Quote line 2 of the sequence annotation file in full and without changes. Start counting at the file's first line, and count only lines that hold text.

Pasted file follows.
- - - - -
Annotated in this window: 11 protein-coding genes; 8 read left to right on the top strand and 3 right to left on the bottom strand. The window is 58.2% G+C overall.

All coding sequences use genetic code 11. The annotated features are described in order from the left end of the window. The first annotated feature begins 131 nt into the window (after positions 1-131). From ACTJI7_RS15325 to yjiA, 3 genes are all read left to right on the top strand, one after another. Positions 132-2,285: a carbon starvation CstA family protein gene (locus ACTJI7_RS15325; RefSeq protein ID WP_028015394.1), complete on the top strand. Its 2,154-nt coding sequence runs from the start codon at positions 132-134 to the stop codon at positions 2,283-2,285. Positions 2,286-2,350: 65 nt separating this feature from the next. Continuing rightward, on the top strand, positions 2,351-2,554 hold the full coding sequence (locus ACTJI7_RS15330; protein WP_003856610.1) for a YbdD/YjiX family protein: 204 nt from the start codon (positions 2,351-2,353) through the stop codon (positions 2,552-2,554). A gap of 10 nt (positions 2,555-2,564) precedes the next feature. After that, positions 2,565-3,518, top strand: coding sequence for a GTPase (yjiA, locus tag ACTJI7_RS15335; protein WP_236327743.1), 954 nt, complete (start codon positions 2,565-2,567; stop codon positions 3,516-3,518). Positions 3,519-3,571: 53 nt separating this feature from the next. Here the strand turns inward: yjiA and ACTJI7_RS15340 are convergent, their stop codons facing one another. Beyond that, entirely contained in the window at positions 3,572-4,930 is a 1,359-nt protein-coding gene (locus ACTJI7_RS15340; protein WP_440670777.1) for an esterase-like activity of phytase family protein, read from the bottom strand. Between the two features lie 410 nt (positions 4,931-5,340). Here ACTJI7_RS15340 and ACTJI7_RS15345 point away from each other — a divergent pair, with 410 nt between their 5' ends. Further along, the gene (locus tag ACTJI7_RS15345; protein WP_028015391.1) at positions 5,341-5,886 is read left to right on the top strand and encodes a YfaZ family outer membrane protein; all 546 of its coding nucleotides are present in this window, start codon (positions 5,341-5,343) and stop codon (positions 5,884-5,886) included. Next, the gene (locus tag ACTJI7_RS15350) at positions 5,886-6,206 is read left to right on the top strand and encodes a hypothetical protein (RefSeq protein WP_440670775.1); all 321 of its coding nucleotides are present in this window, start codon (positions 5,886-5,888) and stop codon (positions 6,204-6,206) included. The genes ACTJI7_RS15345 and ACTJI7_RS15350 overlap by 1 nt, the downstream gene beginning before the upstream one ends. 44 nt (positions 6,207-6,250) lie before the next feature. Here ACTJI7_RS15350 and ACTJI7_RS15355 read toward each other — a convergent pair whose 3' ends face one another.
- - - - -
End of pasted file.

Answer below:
All coding sequences use genetic code 11. The annotated features are described in order from the left end of the window. The first annotated feature begins 131 nt into the window (after positions 1-131). From ACTJI7_RS15325 to yjiA, 3 genes are all read left to right on the top strand, one after another. Positions 132-2,285: a carbon starvation CstA family protein gene (locus ACTJI7_RS15325; RefSeq protein ID WP_028015394.1), complete on the top strand. Its 2,154-nt coding sequence runs from the start codon at positions 132-134 to the stop codon at positions 2,283-2,285. Positions 2,286-2,350: 65 nt separating this feature from the next. Continuing rightward, on the top strand, positions 2,351-2,554 hold the full coding sequence (locus ACTJI7_RS15330; protein WP_003856610.1) for a YbdD/YjiX family protein: 204 nt from the start codon (positions 2,351-2,353) through the stop codon (positions 2,552-2,554). A gap of 10 nt (positions 2,555-2,564) precedes the next feature. After that, positions 2,565-3,518, top strand: coding sequence for a GTPase (yjiA, locus tag ACTJI7_RS15335; protein WP_236327743.1), 954 nt, complete (start codon positions 2,565-2,567; stop codon positions 3,516-3,518). Positions 3,519-3,571: 53 nt separating this feature from the next. Here the strand turns inward: yjiA and ACTJI7_RS15340 are convergent, their stop codons facing one another. Beyond that, entirely contained in the window at positions 3,572-4,930 is a 1,359-nt protein-coding gene (locus ACTJI7_RS15340; protein WP_440670777.1) for an esterase-like activity of phytase family protein, read from the bottom strand. Between the two features lie 410 nt (positions 4,931-5,340). Here ACTJI7_RS15340 and ACTJI7_RS15345 point away from each other — a divergent pair, with 410 nt between their 5' ends. Further along, the gene (locus tag ACTJI7_RS15345; protein WP_028015391.1) at positions 5,341-5,886 is read left to right on the top strand and encodes a YfaZ family outer membrane protein; all 546 of its coding nucleotides are present in this window, start codon (positions 5,341-5,343) and stop codon (positions 5,884-5,886) included. Next, the gene (locus tag ACTJI7_RS15350) at positions 5,886-6,206 is read left to right on the top strand and encodes a hypothetical protein (RefSeq protein WP_440670775.1); all 321 of its coding nucleotides are present in this window, start codon (positions 5,886-5,888) and stop codon (positions 6,204-6,206) included. The genes ACTJI7_RS15345 and ACTJI7_RS15350 overlap by 1 nt, the downstream gene beginning before the upstream one ends. 44 nt (positions 6,207-6,250) lie before the next feature. Here ACTJI7_RS15350 and ACTJI7_RS15355 read toward each other — a convergent pair whose 3' ends face one another.